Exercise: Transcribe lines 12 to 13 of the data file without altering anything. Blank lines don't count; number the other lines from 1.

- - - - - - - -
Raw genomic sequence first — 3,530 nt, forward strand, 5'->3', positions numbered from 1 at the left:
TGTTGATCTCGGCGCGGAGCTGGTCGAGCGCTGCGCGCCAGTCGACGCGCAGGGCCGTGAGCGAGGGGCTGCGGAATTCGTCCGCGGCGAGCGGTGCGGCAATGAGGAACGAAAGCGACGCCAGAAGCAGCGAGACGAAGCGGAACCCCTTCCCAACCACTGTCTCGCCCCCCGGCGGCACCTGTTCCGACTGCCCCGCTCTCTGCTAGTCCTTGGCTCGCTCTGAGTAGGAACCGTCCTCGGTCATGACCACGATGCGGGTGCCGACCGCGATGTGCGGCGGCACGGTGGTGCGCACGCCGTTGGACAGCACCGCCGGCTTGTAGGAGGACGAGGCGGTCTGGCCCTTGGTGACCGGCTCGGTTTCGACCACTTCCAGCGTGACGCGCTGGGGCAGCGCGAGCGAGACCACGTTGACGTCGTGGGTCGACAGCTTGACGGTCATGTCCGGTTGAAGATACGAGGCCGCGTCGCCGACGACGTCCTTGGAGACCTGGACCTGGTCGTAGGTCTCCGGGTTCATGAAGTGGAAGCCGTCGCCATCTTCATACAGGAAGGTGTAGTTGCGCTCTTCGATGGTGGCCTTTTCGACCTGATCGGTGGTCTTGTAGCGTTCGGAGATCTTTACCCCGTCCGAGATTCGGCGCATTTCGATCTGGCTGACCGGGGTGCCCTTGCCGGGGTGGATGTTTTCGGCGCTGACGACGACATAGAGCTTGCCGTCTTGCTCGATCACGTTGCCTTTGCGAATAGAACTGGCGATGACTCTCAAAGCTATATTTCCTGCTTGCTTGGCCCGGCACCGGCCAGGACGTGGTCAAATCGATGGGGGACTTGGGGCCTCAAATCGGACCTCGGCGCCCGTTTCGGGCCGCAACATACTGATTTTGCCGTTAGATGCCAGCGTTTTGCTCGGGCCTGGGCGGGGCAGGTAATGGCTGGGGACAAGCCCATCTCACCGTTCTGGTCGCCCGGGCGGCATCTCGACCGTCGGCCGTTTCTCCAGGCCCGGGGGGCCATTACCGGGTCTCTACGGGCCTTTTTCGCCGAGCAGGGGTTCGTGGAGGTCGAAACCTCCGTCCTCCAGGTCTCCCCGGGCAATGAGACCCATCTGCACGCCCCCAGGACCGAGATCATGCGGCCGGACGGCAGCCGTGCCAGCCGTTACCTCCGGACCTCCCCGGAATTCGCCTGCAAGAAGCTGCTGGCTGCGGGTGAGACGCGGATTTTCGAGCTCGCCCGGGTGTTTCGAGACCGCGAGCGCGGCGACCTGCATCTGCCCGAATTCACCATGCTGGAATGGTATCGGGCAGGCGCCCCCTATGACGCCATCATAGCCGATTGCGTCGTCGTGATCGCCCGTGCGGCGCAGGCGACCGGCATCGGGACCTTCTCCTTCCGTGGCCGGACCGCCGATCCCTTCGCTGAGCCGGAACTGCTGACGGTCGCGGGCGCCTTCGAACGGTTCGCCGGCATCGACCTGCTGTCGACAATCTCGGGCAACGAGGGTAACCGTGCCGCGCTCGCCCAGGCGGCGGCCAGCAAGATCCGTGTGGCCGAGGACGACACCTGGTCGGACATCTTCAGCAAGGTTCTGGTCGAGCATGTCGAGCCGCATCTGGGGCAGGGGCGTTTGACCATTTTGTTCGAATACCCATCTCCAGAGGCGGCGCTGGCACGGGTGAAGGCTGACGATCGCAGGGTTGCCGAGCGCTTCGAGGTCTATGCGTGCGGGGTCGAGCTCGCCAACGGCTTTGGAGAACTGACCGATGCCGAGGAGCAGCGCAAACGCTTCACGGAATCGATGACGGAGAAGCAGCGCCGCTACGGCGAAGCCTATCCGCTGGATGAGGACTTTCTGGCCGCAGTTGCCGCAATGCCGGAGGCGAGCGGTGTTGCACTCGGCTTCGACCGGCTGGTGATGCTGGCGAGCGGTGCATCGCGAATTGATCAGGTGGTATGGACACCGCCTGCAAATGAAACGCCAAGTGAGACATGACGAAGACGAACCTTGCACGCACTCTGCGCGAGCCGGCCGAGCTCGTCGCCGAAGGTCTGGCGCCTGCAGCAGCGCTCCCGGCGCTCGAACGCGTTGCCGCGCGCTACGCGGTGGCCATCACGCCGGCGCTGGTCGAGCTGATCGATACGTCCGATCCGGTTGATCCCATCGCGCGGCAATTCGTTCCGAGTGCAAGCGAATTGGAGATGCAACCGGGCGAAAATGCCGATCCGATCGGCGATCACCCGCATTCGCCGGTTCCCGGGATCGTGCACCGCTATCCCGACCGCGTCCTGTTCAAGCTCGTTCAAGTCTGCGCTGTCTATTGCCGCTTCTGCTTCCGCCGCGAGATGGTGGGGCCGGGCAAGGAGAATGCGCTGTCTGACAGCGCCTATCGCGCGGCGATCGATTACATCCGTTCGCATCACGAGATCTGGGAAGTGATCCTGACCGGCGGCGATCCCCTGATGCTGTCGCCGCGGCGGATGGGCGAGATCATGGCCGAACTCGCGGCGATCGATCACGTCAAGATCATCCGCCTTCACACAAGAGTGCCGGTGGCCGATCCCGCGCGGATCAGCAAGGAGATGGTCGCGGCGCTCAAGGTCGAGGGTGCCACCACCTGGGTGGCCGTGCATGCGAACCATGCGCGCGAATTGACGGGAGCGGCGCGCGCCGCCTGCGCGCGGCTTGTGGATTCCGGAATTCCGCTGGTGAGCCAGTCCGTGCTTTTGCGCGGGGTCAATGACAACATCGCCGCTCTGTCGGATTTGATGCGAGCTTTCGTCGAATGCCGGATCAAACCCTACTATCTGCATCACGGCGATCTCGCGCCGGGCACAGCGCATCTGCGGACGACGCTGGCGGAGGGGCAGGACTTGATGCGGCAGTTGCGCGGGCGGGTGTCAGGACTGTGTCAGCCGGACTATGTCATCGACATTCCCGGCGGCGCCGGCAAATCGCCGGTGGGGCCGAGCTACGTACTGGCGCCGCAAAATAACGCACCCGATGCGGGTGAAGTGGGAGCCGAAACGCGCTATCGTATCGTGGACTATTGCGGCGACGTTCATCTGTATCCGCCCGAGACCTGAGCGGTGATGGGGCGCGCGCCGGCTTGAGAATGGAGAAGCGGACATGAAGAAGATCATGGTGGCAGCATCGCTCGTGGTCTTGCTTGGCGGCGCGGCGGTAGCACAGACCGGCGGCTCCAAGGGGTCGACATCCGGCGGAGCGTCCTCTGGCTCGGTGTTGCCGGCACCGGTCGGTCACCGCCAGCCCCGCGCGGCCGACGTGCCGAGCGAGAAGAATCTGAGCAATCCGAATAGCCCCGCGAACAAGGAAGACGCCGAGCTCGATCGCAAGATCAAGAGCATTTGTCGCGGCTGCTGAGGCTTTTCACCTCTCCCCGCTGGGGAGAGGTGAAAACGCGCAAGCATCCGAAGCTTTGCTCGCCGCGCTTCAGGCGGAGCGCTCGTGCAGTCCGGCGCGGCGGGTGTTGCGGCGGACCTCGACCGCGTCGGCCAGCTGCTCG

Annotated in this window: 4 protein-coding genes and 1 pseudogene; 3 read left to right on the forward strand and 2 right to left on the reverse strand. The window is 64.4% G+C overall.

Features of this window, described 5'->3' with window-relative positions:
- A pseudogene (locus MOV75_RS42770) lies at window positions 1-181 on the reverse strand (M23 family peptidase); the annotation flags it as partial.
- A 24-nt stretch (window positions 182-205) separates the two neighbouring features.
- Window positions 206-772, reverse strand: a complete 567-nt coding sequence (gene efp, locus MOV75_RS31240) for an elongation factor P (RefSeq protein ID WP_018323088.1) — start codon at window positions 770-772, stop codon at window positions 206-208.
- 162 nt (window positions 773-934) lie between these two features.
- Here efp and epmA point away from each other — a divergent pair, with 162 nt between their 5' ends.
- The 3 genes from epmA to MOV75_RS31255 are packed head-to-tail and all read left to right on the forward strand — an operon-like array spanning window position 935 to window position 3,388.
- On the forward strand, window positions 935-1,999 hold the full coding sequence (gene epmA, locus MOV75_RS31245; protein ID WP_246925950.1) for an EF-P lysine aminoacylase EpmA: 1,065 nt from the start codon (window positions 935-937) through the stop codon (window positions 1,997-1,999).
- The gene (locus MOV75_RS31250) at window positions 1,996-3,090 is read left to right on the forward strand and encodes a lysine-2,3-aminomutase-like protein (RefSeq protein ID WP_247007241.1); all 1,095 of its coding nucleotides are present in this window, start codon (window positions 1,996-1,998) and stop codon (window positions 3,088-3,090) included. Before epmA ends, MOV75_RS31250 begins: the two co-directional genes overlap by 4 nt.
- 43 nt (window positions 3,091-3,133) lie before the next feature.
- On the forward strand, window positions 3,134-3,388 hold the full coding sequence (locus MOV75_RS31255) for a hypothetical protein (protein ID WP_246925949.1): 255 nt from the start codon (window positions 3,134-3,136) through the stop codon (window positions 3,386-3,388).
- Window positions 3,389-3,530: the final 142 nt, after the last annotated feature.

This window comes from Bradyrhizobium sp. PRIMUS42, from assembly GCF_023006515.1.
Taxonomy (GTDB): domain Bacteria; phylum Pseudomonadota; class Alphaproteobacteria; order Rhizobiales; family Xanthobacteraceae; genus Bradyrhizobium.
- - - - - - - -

- The gene (locus MOV75_RS31250) at window positions 1,996-3,090 is read left to right on the forward strand and encodes a lysine-2,3-aminomutase-like protein (RefSeq protein ID WP_247007241.1); all 1,095 of its coding nucleotides are present in this window, start codon (window positions 1,996-1,998) and stop codon (window positions 3,088-3,090) included. Before epmA ends, MOV75_RS31250 begins: the two co-directional genes overlap by 4 nt.
- 43 nt (window positions 3,091-3,133) lie before the next feature.